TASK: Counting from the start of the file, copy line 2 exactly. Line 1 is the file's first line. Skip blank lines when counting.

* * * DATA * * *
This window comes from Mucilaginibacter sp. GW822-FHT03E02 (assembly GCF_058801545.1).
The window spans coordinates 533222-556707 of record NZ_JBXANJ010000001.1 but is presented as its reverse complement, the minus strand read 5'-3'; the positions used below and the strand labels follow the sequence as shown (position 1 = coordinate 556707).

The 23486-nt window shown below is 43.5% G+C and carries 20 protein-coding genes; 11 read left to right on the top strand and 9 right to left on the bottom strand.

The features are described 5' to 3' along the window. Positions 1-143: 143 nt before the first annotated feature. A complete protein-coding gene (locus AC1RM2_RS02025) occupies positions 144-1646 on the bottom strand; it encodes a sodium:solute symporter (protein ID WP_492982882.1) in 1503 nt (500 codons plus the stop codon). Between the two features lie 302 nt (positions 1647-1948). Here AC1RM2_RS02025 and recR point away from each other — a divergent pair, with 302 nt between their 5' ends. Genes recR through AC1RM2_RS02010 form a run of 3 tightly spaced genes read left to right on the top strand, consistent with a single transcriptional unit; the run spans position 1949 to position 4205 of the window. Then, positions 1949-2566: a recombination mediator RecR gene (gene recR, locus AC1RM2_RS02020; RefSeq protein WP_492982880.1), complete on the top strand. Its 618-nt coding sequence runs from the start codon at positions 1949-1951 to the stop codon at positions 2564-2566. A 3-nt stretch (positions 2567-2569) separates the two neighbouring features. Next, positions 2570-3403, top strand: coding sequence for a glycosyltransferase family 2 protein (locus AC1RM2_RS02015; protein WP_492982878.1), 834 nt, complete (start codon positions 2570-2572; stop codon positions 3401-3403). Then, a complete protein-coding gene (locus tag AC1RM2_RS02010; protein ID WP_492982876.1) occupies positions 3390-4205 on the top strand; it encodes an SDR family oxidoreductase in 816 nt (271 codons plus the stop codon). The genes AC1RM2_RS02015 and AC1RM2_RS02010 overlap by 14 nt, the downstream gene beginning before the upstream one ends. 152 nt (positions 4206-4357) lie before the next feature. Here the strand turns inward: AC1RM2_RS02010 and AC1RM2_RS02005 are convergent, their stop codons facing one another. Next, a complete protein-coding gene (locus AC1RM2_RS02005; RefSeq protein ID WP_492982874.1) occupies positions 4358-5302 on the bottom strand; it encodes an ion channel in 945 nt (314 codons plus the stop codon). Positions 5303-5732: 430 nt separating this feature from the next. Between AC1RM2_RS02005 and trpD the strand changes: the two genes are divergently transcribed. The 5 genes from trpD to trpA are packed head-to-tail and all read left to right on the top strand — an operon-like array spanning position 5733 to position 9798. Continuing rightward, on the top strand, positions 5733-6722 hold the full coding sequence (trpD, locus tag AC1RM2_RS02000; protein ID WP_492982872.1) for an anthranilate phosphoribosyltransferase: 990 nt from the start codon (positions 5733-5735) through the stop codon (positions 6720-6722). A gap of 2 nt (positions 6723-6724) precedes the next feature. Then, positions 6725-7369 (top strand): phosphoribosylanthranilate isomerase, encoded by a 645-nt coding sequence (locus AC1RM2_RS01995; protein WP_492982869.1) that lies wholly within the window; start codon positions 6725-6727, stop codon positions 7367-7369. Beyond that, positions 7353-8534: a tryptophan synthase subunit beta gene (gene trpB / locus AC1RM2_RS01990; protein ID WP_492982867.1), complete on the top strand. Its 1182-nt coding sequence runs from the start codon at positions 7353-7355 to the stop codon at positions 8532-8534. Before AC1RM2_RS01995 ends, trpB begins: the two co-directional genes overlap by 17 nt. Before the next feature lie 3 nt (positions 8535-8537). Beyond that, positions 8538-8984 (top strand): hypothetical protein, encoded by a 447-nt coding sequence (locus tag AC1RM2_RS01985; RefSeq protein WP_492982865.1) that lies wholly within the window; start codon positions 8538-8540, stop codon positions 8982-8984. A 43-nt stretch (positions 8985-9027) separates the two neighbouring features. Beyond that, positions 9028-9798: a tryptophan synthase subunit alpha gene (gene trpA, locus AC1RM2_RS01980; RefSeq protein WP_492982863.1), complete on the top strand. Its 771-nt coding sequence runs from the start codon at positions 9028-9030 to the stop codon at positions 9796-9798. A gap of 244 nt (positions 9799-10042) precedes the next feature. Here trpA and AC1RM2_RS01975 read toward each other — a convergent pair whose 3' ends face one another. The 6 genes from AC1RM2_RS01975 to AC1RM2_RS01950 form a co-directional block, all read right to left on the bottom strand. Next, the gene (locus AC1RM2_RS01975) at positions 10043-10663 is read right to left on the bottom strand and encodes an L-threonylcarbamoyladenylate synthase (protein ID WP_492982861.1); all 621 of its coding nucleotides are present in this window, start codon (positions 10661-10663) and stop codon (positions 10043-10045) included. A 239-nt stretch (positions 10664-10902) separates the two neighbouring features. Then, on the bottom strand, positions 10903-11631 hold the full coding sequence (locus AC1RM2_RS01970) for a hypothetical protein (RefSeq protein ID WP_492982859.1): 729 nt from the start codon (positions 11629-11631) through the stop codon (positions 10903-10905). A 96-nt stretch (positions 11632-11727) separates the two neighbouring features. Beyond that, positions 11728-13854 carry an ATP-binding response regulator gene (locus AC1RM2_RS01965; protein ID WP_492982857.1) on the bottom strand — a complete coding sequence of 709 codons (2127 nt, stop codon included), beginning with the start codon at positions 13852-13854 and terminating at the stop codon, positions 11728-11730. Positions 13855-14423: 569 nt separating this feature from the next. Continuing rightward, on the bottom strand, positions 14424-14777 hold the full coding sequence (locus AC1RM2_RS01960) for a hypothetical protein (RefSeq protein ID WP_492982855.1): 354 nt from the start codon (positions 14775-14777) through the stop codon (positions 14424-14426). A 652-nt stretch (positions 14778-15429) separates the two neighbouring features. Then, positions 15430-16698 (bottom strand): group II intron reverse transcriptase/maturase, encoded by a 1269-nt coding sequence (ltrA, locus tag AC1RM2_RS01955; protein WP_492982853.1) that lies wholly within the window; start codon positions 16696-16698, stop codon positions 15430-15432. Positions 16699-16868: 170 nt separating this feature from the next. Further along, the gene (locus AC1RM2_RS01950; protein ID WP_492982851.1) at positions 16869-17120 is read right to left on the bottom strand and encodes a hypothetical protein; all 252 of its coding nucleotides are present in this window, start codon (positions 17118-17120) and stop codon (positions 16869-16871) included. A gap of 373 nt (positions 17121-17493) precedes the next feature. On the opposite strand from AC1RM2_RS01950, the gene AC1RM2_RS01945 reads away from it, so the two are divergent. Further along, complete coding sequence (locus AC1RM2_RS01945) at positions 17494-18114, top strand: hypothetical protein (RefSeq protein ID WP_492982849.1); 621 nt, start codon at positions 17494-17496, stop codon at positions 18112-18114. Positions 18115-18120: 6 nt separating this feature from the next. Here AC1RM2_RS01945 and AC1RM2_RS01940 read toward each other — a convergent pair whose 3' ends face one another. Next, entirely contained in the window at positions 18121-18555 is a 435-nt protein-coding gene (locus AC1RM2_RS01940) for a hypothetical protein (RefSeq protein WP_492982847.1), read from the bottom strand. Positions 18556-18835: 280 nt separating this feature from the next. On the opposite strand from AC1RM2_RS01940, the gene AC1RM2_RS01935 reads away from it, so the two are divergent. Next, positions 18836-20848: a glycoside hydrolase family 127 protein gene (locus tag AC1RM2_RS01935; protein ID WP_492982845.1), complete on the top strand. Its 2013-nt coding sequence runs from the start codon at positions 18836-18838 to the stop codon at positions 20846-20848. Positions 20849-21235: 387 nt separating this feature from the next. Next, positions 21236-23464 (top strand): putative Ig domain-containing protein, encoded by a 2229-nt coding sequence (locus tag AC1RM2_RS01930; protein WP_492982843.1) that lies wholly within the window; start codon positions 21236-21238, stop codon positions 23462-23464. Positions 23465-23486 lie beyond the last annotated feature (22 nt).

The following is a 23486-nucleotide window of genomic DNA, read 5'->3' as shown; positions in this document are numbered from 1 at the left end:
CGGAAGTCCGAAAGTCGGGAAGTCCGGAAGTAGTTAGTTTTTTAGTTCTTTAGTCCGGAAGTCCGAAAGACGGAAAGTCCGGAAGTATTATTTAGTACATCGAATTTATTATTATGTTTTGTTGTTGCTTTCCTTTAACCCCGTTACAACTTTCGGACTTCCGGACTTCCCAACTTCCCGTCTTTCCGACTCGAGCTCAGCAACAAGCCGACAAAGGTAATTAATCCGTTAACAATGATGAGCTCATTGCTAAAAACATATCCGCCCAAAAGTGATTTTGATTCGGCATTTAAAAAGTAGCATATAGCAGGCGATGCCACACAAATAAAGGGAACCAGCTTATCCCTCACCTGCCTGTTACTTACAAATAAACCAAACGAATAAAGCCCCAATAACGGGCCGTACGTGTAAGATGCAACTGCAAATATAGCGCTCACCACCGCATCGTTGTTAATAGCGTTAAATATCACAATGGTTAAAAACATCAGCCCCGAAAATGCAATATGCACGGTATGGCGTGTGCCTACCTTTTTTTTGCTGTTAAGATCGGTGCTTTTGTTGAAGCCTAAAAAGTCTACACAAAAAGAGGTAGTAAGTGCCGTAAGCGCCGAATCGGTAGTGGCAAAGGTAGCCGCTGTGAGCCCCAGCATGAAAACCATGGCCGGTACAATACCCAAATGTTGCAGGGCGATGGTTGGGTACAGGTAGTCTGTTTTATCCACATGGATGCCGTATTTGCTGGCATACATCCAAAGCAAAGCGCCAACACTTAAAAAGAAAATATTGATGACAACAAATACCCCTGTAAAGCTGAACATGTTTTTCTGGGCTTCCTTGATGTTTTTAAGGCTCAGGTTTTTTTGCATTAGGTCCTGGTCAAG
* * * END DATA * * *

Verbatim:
The window spans coordinates 533222-556707 of record NZ_JBXANJ010000001.1 but is presented as its reverse complement, the minus strand read 5'-3'; the positions used below and the strand labels follow the sequence as shown (position 1 = coordinate 556707).